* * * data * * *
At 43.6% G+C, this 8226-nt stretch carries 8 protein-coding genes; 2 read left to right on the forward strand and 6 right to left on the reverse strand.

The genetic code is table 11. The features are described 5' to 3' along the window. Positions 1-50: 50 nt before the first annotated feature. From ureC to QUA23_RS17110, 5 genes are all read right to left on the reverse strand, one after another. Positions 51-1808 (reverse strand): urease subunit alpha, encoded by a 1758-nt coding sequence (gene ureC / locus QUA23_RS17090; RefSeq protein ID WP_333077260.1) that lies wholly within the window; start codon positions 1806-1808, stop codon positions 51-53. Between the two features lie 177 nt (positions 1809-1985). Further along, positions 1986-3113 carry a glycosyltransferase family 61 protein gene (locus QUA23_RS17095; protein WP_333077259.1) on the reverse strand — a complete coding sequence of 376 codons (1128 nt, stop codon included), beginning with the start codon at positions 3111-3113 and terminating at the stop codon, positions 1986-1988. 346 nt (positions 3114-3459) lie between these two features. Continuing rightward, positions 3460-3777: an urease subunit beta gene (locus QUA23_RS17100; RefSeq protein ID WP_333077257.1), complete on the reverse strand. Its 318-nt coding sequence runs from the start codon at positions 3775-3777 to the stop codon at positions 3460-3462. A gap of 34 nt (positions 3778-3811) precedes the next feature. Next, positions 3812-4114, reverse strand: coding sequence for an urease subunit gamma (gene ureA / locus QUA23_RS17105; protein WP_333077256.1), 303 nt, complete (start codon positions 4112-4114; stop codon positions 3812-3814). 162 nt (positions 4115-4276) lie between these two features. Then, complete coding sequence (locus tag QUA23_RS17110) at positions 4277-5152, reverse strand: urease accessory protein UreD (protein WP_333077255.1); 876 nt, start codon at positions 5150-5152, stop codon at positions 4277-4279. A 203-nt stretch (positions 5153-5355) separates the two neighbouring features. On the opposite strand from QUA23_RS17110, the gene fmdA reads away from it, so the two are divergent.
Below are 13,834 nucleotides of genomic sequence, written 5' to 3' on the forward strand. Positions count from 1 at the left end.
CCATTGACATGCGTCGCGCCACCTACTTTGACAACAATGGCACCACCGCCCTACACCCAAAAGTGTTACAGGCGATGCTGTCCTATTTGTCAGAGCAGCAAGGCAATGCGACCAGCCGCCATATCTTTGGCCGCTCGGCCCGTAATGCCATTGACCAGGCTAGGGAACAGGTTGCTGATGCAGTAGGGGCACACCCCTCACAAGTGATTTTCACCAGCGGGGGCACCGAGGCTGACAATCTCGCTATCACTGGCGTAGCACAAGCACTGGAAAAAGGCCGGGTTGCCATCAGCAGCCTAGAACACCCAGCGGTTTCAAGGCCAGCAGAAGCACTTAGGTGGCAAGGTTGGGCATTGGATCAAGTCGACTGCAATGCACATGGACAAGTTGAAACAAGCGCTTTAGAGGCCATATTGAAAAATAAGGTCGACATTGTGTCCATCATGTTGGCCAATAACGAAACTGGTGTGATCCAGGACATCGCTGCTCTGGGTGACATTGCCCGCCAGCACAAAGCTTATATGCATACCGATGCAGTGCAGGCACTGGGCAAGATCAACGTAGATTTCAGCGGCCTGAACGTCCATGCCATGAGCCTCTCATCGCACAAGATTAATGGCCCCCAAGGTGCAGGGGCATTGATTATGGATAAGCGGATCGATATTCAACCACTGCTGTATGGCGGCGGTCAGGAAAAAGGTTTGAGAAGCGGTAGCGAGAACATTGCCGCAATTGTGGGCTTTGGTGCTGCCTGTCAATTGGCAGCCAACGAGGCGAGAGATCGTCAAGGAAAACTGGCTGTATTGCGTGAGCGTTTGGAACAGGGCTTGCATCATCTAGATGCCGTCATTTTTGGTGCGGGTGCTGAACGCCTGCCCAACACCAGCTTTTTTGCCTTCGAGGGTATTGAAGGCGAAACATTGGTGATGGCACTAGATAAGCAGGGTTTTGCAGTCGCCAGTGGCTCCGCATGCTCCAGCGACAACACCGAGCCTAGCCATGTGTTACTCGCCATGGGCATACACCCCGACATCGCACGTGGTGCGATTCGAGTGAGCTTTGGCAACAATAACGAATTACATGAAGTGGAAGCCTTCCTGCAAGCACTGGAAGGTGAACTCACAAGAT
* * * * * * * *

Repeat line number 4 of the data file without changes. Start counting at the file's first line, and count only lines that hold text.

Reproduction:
CCATTGACATGCGTCGCGCCACCTACTTTGACAACAATGGCACCACCGCCCTACACCCAAAAGTGTTACAGGCGATGCTGTCCTATTTGTCAGAGCAGCAAGGCAATGCGACCAGCCGCCATATCTTTGGCCGCTCGGCCCGTAATGCCATTGACCAGGCTAGGGAACAGGTTGCTGATGCAGTAGGGGCACACCCCTCACAAGTGATTTTCACCAGCGGGGGCACCGAGGCTGACAATCTCGCTATCACTGGCGTAGCACAAGCACTGGAAAAAGGCCGGGTTGCCATCAGCAGCCTAGAACACCCAGCGGTTTCAAGGCCAGCAGAAGCACTTAGGTGGCAAGGTTGGGCATTGGATCAAGTCGACTGCAATGCACATGGACAAGTTGAAACAAGCGCTTTAGAGGCCATATTGAAAAATAAGGTCGACATTGTGTCCATCATGTTGGCCAATAACGAAACTGGTGTGATCCAGGACATCGCTGCTCTGGGTGACATTGCCCGCCAGCACAAAGCTTATATGCATACCGATGCAGTGCAGGCACTGGGCAAGATCAACGTAGATTTCAGCGGCCTGAACGTCCATGCCATGAGCCTCTCATCGCACAAGATTAATGGCCCCCAAGGTGCAGGGGCATTGATTATGGATAAGCGGATCGATATTCAACCACTGCTGTATGGCGGCGGTCAGGAAAAAGGTTTGAGAAGCGGTAGCGAGAACATTGCCGCAATTGTGGGCTTTGGTGCTGCCTGTCAATTGGCAGCCAACGAGGCGAGAGATCGTCAAGGAAAACTGGCTGTATTGCGTGAGCGTTTGGAACAGGGCTTGCATCATCTAGATGCCGTCATTTTTGGTGCGGGTGCTGAACGCCTGCCCAACACCAGCTTTTTTGCCTTCGAGGGTATTGAAGGCGAAACATTGGTGATGGCACTAGATAAGCAGGGTTTTGCAGTCGCCAGTGGCTCCGCATGCTCCAGCGACAACACCGAGCCTAGCCATGTGTTACTCGCCATGGGCATACACCCCGACATCGCACGTGGTGCGATTCGAGTGAGCTTTGGCAACAATAACGAATTACATGAAGTGGAAGCCTTCCTGCAAGCACTGGAAGGTGAACTCACAAGAT